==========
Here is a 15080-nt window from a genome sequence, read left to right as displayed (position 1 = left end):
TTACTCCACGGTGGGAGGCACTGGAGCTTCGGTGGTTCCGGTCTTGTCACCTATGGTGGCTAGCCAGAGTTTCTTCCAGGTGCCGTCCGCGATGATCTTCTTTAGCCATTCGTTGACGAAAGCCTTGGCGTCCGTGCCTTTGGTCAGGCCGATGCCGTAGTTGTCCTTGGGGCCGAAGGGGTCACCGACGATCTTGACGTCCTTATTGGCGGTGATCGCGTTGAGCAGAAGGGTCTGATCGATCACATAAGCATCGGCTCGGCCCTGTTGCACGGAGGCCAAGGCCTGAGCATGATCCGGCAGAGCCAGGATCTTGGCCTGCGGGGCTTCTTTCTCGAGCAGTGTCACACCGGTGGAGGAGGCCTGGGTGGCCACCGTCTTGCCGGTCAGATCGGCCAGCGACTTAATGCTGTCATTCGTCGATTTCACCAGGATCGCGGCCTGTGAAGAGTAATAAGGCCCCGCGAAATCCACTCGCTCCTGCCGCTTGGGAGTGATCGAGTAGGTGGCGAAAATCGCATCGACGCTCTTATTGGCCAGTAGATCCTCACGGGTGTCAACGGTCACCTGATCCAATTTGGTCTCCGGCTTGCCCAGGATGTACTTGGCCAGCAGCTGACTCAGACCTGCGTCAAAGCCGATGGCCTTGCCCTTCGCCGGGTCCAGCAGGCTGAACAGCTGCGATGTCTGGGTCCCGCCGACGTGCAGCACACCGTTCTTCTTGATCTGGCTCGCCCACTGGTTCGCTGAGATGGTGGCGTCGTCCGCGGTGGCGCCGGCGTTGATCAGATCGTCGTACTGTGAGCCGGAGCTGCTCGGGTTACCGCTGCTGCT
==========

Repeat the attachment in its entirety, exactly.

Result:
Here is a 15080-nt window from a genome sequence, read left to right as displayed (position 1 = left end):
TTACTCCACGGTGGGAGGCACTGGAGCTTCGGTGGTTCCGGTCTTGTCACCTATGGTGGCTAGCCAGAGTTTCTTCCAGGTGCCGTCCGCGATGATCTTCTTTAGCCATTCGTTGACGAAAGCCTTGGCGTCCGTGCCTTTGGTCAGGCCGATGCCGTAGTTGTCCTTGGGGCCGAAGGGGTCACCGACGATCTTGACGTCCTTATTGGCGGTGATCGCGTTGAGCAGAAGGGTCTGATCGATCACATAAGCATCGGCTCGGCCCTGTTGCACGGAGGCCAAGGCCTGAGCATGATCCGGCAGAGCCAGGATCTTGGCCTGCGGGGCTTCTTTCTCGAGCAGTGTCACACCGGTGGAGGAGGCCTGGGTGGCCACCGTCTTGCCGGTCAGATCGGCCAGCGACTTAATGCTGTCATTCGTCGATTTCACCAGGATCGCGGCCTGTGAAGAGTAATAAGGCCCCGCGAAATCCACTCGCTCCTGCCGCTTGGGAGTGATCGAGTAGGTGGCGAAAATCGCATCGACGCTCTTATTGGCCAGTAGATCCTCACGGGTGTCAACGGTCACCTGATCCAATTTGGTCTCCGGCTTGCCCAGGATGTACTTGGCCAGCAGCTGACTCAGACCTGCGTCAAAGCCGATGGCCTTGCCCTTCGCCGGGTCCAGCAGGCTGAACAGCTGCGATGTCTGGGTCCCGCCGACGTGCAGCACACCGTTCTTCTTGATCTGGCTCGCCCACTGGTTCGCTGAGATGGTGGCGTCGTCCGCGGTGGCGCCGGCGTTGATCAGATCGTCGTACTGTGAGCCGGAGCTGCTCGGGTTACCGCTGCTGCT